Lyme disease, left untreated, may cause a number of debilitating neurological conditions that attack the body and mind.
People get Lyme disease from the bites of infected ticks. The early signs of Lyme disease are inclusive of a characteristic rash which appears around the part of the body where the bite occurred, fever, chills, headaches, muscle and joint pains, and swollen lymph nodes. Lyme disease shares symptoms with more common illnesses and as a result people that have contracted it end up using inappropriate treatments or miss getting treatment entirely. Unfortunately, when left untreated, Lyme disease can lead to severe complications. In the second stage of Lyme disease, neurological complications like numbness, severe headaches, and visual disturbances may occur. Lyme disease is associated with the following neurological complications:
A very painful radiculitis is among the first neurological complications that are experienced by people with Lyme disease. A radiating pain along the dermatome of a nerve often characterizes radiculitis. This condition generally occurs within the first few weeks to months of the infection. Patients usually experience sensory, motor and mixed symptoms and conditions like weakness and sudden reflex and sensory changes. Unfortunately, these symptoms are sometimes mistaken as indicators of nerve-impingement.
Cranial neuropathies, or head symtoms
As well as the patient’s cranial nerve, cranial neuropathies can affect the nerves involved in sensory processing, in other words sight, sound, smell, taste and touch. As Lyme disease progresses the multiple cranial nerves of can all be affected at the same time in someone infected with the disease. An estimated 50%-70% of total patients that suffer from neurological symptoms experience this complication.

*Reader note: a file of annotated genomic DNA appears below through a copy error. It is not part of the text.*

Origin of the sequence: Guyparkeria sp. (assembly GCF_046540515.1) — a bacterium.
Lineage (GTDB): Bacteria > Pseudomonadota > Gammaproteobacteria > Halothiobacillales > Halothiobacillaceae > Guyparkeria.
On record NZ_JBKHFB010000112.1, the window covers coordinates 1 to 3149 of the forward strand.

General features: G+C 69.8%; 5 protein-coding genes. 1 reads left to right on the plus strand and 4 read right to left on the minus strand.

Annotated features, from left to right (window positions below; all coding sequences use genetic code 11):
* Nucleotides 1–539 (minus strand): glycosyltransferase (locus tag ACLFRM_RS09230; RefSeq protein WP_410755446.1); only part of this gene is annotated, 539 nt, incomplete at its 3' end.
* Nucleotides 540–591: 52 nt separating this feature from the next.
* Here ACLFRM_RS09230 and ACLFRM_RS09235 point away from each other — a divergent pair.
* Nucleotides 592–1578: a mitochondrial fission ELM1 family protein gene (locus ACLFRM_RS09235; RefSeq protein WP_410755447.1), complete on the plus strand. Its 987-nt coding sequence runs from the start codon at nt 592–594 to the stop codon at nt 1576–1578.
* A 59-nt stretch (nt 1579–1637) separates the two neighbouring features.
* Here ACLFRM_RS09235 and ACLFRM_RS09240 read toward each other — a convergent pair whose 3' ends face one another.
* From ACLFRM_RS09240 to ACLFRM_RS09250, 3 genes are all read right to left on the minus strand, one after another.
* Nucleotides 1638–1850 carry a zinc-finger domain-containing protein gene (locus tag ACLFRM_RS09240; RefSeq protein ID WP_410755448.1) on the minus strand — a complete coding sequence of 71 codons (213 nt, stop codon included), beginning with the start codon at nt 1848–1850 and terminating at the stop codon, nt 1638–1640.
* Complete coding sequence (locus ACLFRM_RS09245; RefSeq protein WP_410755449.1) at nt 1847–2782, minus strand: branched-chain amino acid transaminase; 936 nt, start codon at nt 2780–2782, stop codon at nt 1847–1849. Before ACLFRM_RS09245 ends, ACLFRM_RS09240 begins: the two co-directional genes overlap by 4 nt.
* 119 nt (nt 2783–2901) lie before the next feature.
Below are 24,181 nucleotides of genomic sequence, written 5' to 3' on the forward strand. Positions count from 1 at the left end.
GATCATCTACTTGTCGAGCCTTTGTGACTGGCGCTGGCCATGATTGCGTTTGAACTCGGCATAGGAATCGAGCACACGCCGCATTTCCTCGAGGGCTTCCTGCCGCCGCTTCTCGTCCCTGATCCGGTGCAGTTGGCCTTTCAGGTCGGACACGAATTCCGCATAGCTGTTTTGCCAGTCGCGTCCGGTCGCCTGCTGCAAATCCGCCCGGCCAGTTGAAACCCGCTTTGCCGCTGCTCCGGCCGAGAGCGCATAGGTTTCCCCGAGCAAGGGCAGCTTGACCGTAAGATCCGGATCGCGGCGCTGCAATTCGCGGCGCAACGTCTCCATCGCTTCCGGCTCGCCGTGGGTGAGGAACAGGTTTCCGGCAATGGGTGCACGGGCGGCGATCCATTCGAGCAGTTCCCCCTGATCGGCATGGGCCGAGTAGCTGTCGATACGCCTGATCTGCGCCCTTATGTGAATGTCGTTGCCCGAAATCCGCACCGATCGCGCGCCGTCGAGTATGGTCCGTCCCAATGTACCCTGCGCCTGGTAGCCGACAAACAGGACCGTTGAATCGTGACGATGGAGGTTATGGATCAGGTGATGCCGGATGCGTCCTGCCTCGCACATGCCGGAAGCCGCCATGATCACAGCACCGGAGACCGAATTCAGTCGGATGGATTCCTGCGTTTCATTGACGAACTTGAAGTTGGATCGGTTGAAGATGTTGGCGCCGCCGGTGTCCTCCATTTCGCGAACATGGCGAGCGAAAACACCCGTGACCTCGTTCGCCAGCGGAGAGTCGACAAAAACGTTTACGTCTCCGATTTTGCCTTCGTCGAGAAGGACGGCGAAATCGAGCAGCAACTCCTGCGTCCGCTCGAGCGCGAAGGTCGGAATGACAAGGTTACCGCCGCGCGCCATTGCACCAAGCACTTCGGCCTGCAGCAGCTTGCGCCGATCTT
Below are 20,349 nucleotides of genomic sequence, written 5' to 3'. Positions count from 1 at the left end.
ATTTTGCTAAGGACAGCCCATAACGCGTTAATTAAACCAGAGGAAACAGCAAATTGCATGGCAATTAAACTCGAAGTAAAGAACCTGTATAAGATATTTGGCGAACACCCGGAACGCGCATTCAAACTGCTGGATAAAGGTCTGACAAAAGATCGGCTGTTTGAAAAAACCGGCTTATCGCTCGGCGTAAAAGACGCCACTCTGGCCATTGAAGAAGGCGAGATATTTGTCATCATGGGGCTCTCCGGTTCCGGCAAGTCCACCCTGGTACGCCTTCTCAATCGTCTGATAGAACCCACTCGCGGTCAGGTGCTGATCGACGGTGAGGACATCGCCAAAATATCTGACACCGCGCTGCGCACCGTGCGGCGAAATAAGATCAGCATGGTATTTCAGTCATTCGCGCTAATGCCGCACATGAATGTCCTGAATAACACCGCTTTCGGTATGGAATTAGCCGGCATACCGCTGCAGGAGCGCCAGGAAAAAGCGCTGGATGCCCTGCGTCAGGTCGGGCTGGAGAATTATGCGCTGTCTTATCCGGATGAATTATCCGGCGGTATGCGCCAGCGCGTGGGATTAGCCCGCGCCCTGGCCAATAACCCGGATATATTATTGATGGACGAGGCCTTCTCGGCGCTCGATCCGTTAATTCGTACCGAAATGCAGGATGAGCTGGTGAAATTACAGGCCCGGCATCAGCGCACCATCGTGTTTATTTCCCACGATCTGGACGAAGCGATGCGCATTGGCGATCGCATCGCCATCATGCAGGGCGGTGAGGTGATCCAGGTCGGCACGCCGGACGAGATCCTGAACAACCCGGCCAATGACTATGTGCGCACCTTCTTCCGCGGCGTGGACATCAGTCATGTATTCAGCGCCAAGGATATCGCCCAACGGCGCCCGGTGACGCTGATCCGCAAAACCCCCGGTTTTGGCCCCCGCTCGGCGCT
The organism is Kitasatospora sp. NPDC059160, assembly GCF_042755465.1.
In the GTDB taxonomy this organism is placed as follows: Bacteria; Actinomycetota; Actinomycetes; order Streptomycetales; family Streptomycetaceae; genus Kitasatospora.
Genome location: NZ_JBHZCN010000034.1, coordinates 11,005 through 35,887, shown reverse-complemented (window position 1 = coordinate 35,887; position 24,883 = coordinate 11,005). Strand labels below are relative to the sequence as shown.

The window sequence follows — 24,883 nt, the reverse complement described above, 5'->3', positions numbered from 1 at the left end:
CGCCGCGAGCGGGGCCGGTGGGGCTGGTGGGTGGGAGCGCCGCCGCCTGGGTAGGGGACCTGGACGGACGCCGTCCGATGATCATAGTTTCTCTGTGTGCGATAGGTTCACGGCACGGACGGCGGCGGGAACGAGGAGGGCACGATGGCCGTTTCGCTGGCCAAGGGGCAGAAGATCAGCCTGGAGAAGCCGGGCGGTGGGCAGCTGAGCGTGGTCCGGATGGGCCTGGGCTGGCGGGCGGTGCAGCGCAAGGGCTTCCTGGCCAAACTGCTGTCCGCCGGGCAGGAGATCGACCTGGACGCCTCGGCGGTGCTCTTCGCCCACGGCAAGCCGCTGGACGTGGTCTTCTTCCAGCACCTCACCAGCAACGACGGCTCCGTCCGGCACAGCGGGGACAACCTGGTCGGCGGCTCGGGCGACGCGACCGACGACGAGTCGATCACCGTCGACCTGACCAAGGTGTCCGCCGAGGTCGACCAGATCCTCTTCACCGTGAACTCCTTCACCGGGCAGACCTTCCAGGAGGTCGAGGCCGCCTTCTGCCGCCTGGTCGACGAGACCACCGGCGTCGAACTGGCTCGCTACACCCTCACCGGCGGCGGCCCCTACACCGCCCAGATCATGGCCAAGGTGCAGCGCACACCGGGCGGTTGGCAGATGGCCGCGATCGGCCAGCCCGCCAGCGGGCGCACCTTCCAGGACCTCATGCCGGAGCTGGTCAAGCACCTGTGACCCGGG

A rare neurological complication of Lyme disease is intracranial hypertension. It is more commonly experienced by children and adolescents. Headaches and papilledema are common side effects associated with intracranial hypertension. Papilledema, the swelling of a patient’s optic disc, develops over a span of a few hours to a few weeks. In some cases, abnormalities in Cerebrospinal Fluid may also occur.
Inflammation of the brain and spinal cord
Sometimes resembling ischemic patterns, encephalomyelitis usually includes brainstem abnormalities. It can be medically proofed that the parenchyma is involved. Cerebellar syndromes, motion disorders, hemiparesis, and spastic paraparesis are all indicators of this complication. This complication is more common in European nations than in North America.
Encephalopathy is one of the most common complications that occurs in the later stages of Lyme disease. Those with this problem experience minor or even major cognitive changes and polyradiculoneuropathy. Encephalopathy as well as other late stage infections may be accompanied by severe fatigue, sleeping problems, extreme irritability, mood swings, photophobia, difficulty finding words, and problems in writing or speaking. There have been reports of sensory issues as well. The severity of these symptoms may differ and are considered to be somewhat inconsistent.
Early identification of the symptoms of Lyme disease and administration of immediate treatment are the best ways to prevent it from developing into worse neurological complications.
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